thoughts on religion and humans

Christianity is under constant attack these days in the secular society.  This is true in North America, Europe, and in Oceania.  (As well, there are persecutions of Christians in other lands due to religious, sectarian, and ideological antagonisms and hatred.)  But, the Christian principles are not at fault here.  Abuses committed by Christians, both in the past and in the present, are an indictment of those individuals, who although professing to be Christian, failed to live out the Christian principles in their lives.

Today, so many folks parse Scripture passages, and take these often out of proper context so as to make Scripture say anything that they want it to say.  Consider that at last count there were approximately 33,000 denominations, really permutations, within Christendom.  It is amazing how many ways the teachings of Christ can be sliced and diced, so to speak.

There is so much spiritual and moral confusion these days within Christianity.  A person can shop around for a church that will give him or her whatever he/she wants.  But, how about stressing the needed message that Christians, those persons claiming to be such, need to strive to live an authentic Christian life?  Let us walk the walk and not merely talk the talk.  What if Christians, despite doctrinal differences among the thousands of permutations noted above, could share a unity of purpose?  What if Christians could get on the same page?  If that could ever happen, Christianity or Christian unity could be a very powerful force in the world, and hopefully for good.

All that said, we now consider organized religion and human beings from a hard headed, realistic perspective.  Mankind has in large measure failed to live up to the religious ideals and precepts.  (I dare say this is true for most of the followers of most organized religions, both western and eastern religions.)  People have largely failed, except in rare individuals (saints), to make the internal change that is required, that is necessary.  One has to let go of the egoistic mindset that most people think and act from.  And, of course, we are all born with this mindset.  One must start thinking how to give more, rather than how to take more in their daily lives.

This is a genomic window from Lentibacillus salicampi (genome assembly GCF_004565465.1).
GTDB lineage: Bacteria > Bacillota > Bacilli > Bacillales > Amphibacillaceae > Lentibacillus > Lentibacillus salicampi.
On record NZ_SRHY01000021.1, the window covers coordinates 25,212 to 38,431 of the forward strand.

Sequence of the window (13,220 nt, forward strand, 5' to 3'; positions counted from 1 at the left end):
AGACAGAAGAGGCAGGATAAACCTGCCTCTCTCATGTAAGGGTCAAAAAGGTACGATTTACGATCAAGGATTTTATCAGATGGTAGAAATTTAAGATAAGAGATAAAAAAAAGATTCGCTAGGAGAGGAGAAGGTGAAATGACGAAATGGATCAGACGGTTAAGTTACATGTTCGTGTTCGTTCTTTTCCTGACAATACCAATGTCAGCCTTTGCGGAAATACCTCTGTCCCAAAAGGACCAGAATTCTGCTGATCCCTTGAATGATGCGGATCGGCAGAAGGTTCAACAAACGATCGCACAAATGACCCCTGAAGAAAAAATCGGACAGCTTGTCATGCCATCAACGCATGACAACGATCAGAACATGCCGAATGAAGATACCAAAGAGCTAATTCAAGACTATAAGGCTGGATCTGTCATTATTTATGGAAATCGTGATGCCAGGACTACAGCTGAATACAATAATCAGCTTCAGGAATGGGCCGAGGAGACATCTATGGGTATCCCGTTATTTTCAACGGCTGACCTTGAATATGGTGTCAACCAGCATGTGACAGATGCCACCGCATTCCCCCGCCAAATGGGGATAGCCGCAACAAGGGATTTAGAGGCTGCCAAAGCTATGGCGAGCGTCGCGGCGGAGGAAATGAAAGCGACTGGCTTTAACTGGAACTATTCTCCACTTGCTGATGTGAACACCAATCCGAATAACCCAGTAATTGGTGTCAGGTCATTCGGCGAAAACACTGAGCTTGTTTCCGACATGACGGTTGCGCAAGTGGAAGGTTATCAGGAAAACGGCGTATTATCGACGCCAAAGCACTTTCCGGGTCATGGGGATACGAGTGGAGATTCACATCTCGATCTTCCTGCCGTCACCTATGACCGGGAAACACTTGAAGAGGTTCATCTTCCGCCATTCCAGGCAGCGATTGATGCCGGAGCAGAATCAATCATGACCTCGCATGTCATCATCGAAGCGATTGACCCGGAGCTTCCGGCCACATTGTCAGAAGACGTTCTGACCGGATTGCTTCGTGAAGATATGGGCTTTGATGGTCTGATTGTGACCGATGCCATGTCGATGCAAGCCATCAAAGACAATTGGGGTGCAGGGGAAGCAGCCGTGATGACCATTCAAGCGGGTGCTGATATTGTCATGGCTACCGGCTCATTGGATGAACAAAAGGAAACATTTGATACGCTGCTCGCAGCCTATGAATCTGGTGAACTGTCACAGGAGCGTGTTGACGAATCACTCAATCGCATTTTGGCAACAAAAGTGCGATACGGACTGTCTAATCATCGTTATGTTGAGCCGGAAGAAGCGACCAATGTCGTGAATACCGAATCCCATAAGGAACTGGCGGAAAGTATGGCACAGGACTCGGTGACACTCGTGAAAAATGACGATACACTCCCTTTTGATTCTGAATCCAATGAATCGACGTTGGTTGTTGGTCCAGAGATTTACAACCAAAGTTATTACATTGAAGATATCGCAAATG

But, it must be said here that organized religions have in some ways failed man.  Human run institutions are prone to abuse and missteps.  Do not think that the members of a priesthood –  whether they call themselves rabbis, imams, priests, reverends, ministers, abbots (as in Buddhism), monks, Brahmans, etc. – are immune from seeking the pleasure of power, or the temptations that a privileged position gives them.  It strikes me that much in the various organized religions is, or more accurately, has been made up.  Too many religious leaders seek to add their spin to important spiritual and moral teachings.

People do need spiritual and moral guidance, and the aid and support of being part of a religious community.  Most folks need the structure of organized religion.  But, viewing the history of organized religions, it has been a mixed bag, so to speak.  There can be no denying that.

A final point to consider here is what the late Vedic scholar, translator, interpreter, author, and religious teacher (guru), Srila Prabhupada (died 1977), noted in his many books more than a few times.  He counseled his readers that the true test, or measure of the authenticity of a religion is how successful (read: effective) it is in teaching people how to love God.

totally random, unrelated thoughts today

We all know by now that large groups of people “engaging in humanitarian self-help efforts” after a natural or man made disaster can be/is a euphemism for looting.

Some tea bag wisdom here, quoted from a the paper tag attached to a tea bag:

“Be who you wanna be, not who they choose to see.”  – unknown

 

Our feature image is from Istanbul in March, 2019, and is offered by courtesy of a relative, who traveled there.

 

 

copyright 2019 – larrysmusings.com

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